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I believe the 'not happy with boattails' thing is going to depend A LOT upon barrel wear.

Yes, Cordite is definitely going to be erosive to your barrel, but if the rifle hasn't seen much Cordite, there shouldn't be all that much erosion and the BT's should shoot just fine.
 

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Discussion Starter #13
Great info, thanks. Looks like 100 rds of 150 and 174 gr are coming my way. Everyone has their go to powder, I'll load 10 of each with Varget and IMR 4064 and see what groups. I don't think there will be any 1000 yds in my future, but maybe some 600. It's my most accurate Enfield by far and also my oldest.
Here is a quick pic of my ladies, BSA #1 mark III, Lend Lease Savage, Maltby.
image.jpg
 

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I love reloading the .303. I'm not producing cat-sneeze or psycho-stupid loads, just following the loading manual data and having great results. One thing I use is a collet die and the brass is lasting a very long time, with the caveat that the loads are only used in specific rifles since I'm not doing a full length resizing so be sure to label which rifle the reloads are for and you are fine.
 

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I'd like to go to 4895, for a couple of reasons, but supply & demand is biting me in the butt here still & its in short supply. I have working loads for 3031 so I'm using it. Not because its ideal, but because it's "good enough".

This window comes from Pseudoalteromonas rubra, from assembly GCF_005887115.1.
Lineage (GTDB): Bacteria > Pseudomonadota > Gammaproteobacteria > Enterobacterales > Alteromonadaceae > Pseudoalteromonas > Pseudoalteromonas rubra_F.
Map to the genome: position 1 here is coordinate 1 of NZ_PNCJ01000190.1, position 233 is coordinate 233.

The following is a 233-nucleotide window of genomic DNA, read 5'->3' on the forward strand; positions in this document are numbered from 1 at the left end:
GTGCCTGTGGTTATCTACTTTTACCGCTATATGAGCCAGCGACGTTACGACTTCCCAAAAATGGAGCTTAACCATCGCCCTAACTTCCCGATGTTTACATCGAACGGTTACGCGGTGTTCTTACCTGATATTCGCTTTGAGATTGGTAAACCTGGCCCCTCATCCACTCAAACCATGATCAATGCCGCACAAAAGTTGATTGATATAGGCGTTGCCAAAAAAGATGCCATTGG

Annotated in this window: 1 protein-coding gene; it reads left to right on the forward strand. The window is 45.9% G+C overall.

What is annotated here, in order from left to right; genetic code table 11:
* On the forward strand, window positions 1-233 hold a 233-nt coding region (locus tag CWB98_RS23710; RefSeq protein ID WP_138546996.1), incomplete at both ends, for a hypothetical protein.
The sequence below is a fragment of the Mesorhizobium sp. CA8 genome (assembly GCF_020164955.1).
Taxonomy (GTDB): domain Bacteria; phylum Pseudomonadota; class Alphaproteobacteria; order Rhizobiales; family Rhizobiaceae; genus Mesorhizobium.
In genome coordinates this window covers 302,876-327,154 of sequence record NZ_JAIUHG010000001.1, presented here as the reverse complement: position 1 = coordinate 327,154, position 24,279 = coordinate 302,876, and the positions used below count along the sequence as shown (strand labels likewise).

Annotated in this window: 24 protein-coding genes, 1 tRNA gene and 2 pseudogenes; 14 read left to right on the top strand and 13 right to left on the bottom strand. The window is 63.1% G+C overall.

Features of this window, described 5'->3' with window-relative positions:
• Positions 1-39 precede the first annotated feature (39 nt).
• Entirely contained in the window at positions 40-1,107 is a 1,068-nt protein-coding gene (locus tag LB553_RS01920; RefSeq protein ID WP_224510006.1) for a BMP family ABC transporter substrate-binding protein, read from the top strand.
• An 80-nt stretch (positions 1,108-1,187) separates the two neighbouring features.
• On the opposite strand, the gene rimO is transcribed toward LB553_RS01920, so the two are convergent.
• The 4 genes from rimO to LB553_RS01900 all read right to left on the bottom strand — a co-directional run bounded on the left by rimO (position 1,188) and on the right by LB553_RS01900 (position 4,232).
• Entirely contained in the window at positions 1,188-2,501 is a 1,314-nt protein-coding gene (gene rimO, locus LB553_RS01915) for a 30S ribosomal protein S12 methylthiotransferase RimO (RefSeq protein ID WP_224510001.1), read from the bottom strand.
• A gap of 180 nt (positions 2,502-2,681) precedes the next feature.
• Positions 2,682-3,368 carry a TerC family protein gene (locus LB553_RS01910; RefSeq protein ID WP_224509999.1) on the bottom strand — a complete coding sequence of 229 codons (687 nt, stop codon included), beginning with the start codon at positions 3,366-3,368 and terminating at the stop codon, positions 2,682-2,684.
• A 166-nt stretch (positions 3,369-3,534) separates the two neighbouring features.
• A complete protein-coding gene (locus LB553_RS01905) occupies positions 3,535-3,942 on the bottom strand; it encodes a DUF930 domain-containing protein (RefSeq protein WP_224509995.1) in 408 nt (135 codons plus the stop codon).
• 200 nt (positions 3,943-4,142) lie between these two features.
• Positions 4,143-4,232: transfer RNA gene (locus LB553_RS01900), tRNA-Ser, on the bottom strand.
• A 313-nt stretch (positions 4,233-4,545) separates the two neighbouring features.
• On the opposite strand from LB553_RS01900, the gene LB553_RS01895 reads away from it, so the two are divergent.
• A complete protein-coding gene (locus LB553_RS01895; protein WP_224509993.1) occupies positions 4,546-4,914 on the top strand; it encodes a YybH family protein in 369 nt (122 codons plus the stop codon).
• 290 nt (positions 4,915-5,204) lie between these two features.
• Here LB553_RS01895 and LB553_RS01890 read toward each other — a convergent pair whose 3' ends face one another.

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Blandon & Son's Martini 303, Winchester P-14:

I have had excellent luck with IMR 4895, and 174gr Spire-points, both flat-base and boat tail. I have tried 150's and 180's, but the old Martini really prefers the 174gr.

Having a Finnish Civil Guard Mosin Nagant, with a .308" bore, I don't have as much issue finding flat-base .303 bullets, as I pull the bullets from the 7.62x54R rounds I buy.
 

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40.5 grains AA 2460 and Remington 180 grain RN soft points. Chronographs just over 2400 fps in my No4 MK II, great reliable function, and I'm sure would flatten deer like a sledgehammer. These bullets seem to shoot accurately, which surprised me being kinda small on diameter (.310"). Have some 150 grain Sierra and Hornady 150 grain PSP's loaded with IMR 4895 ready to go, and I'm expecting good things.

BTW, Rem factory loads of the same weight cross the screens @ 2515 fps avg. God, I love shooting Lee Enfields.
 

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A couple (or more) decades ago - I dragged my P14 with PH target sights out to a hi-power slow fire match. Not competitive but fun!

Shot Sierra 180s over a moderate charge of 4895 (probably IMR but might have been H). Shot okay at 200 and 600 yards. Puuloa USMC range - Ewa Beach, HI.

IIRC - this was before Sierra made .311 Match Kings. Used match bullets (Sierra, Hornady and Speer 168s) in my M1s and M1As.

Never had much luck with 3031 in most military rifles.

Have a FF barreled action rifle I built up with an old AJ Parker "Twin Zero" target sight (old, designed around late 20s) but I've never taken it past 100 yards.
 

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Canada

Blandon & Son's Martini 303, Winchester P-14:

I have had excellent luck with IMR 4895, and 174gr Spire-points, both flat-base and boat tail. I have tried 150's and 180's, but the old Martini really prefers the 174gr.

Having a Finnish Civil Guard Mosin Nagant, with a .308" bore, I don't have as much issue finding flat-base .303 bullets, as I pull the bullets from the 7.62x54R rounds I buy.
I have a No4, Mk1T. With 37 grs of Hogdon 4895 and 174gr. Hornady FMJ/BT I am getting .75" at 100yds.